updated: 10/13/2009 12:49:30 PM

Midwest to the Moon Goes Online

InsideINdianaBusines.com Report

Purdue University has put an exhibit featuring some of its most notable astronaut alumni online. Purdue Libraries' Archives and Special Collections has placed digital images and information on the Web from its Midwest to the Moon exhibit. It features memos and personal papers from astronauts including Neil Armstrong and Eugene Cernan.

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Press Release

WEST LAFAYETTE, Ind. - An exhibit featuring mementos, artifacts and personal papers from Neil Armstrong, Eugene Cernan and other Purdue University astronaut alumni has gone digital.

Purdue Libraries' Archives and Special Collections, with help from Lockheed Martin, has placed digital images and information online at www.lib.purdue.edu/moon from its entire 136-item exhibit of "Purdue's Place in Space: From the Midwest to the Moon." The display, in the new Virginia Kelly Karnes Archives & Special Collections Research Center on the fourth floor of the Humanities, Social Sciences, and Education Library in Stewart Center, is open through Oct. 30.

In addition to Armstrong and Cernan, the exhibit includes items from Roy Bridges Jr., Roger Chaffee, Virgil Gus Grissom, Jerry Ross, Janice Voss and Donald Williams. Sections also include the aviation histories of Lafayette and Purdue, which was the nation's first university to offer college credit for flight training.

The exhibit has been very popular, but until now the audience has been limited to individuals who were able to visit the Purdue campus. “By creating an online version of the exhibit, we are able to share the historic documents and photographs that illustrate Purdue’s rich aviation history with people around the world, regardless of time or place," said professor Sammie Morris, university archivist and head of the Division of Archives and Special Collections. "Researchers and the public will discover items in the exhibit that they have not seen before. Some of the many treasures in the exhibit include flight logs and handwritten notes from astronauts, artifacts carried into space, yearbook photographs of the astronauts, and even Neil Armstrong’s homework from his days as a student at Purdue."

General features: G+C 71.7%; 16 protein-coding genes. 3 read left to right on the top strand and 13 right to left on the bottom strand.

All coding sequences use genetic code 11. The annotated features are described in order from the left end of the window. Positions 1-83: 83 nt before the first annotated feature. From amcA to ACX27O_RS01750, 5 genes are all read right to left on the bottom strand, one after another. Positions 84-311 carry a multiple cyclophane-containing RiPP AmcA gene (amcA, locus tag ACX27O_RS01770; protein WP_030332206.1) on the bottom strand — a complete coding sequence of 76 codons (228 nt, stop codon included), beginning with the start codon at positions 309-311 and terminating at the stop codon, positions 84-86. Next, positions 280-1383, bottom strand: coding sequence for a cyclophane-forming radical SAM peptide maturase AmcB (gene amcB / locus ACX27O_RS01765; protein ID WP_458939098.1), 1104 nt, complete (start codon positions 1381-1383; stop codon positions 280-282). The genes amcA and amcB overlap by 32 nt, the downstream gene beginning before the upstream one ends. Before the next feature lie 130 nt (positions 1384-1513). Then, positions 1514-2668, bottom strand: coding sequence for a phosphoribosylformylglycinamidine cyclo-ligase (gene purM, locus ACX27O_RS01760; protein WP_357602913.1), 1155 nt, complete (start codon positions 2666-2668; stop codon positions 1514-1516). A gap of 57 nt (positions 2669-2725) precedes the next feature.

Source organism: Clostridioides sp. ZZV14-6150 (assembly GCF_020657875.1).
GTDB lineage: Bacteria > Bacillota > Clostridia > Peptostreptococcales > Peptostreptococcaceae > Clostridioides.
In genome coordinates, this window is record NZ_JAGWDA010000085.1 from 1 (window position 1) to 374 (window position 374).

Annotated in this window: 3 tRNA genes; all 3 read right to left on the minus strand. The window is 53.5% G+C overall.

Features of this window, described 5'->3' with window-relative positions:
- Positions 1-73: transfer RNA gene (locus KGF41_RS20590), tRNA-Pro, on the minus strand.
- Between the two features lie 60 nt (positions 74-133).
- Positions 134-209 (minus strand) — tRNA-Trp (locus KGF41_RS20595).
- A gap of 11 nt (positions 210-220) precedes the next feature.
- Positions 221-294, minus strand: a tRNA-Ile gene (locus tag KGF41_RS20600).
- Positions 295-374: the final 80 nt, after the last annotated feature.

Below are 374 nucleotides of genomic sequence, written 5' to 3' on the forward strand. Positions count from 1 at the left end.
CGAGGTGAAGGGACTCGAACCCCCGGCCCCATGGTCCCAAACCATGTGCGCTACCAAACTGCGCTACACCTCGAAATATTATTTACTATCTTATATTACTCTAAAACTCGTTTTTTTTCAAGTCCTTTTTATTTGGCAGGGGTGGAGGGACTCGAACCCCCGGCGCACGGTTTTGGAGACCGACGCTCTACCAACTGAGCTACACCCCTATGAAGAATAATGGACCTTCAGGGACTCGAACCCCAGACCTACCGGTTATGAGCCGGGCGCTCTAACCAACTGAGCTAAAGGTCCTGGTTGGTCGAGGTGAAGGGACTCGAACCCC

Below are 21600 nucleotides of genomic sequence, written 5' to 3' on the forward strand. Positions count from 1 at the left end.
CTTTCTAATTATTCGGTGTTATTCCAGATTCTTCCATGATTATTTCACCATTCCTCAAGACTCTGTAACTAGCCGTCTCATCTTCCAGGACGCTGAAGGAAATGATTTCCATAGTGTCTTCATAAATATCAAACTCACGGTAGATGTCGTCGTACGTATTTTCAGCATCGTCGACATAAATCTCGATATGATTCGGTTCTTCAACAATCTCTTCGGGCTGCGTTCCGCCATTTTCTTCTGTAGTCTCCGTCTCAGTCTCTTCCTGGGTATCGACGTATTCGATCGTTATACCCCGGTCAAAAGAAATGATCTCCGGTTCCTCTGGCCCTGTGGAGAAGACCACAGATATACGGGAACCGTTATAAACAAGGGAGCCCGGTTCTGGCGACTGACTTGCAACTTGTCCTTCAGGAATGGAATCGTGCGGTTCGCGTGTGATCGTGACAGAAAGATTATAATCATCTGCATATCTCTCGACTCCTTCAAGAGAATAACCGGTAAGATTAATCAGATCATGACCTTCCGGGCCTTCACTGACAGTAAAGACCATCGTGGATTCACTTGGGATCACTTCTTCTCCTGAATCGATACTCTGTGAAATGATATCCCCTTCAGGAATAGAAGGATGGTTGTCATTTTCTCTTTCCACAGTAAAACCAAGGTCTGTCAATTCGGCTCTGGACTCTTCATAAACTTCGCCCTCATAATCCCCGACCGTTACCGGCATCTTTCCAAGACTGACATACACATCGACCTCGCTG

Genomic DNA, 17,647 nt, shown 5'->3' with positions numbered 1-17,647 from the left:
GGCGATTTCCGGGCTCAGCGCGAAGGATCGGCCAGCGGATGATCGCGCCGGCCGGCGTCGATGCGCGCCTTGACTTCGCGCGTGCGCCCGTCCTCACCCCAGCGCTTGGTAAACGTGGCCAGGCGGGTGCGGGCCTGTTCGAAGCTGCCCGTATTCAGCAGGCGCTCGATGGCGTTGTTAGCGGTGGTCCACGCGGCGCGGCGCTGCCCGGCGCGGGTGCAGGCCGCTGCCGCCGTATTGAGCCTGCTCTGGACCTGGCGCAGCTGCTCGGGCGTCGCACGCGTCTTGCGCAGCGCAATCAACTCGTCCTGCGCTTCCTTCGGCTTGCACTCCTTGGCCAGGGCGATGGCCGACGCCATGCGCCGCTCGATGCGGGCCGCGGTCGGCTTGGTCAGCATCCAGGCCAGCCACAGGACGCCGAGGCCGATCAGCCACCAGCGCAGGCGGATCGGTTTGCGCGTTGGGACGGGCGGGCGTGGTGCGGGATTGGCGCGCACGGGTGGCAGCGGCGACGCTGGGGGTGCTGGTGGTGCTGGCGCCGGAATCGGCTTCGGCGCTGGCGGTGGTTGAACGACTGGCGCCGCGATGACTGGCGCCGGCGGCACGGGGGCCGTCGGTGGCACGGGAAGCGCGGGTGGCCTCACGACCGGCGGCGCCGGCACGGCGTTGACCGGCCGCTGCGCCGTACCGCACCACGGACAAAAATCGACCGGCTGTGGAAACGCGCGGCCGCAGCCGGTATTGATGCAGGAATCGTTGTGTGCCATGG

The "Purdue Place in Space" exhibit was put together to celebrate the 40th anniversary of Armstrong's historic walk on the moon and the university's rich space heritage. Within the past year, both Armstrong and Cernan - the first person to walk on the moon and the most recent to do so - have begun the process of donating personal papers to the university.

Archives and Special Collections also houses the George Palmer Putnam Collection of Amelia Earhart papers, the world's largest compilation of papers, memorabilia and artifacts related to the late aviator who once worked as a Purdue staff member. Personal papers of Ralph Johnson, a 1930 Purdue graduate in mechanical engineering and a flight pioneer who was the first person to document aircraft landing procedures that are still used today, also are there.

The public can visit the display in the Virginia Kelly Karnes Archives & Special Collections Research Center through Oct. 30. The exhibit is open 9 a.m. to 4:30 p.m. weekdays. Groups wanting to schedule a tour may call 765-494-2839.

Source: Purdue University

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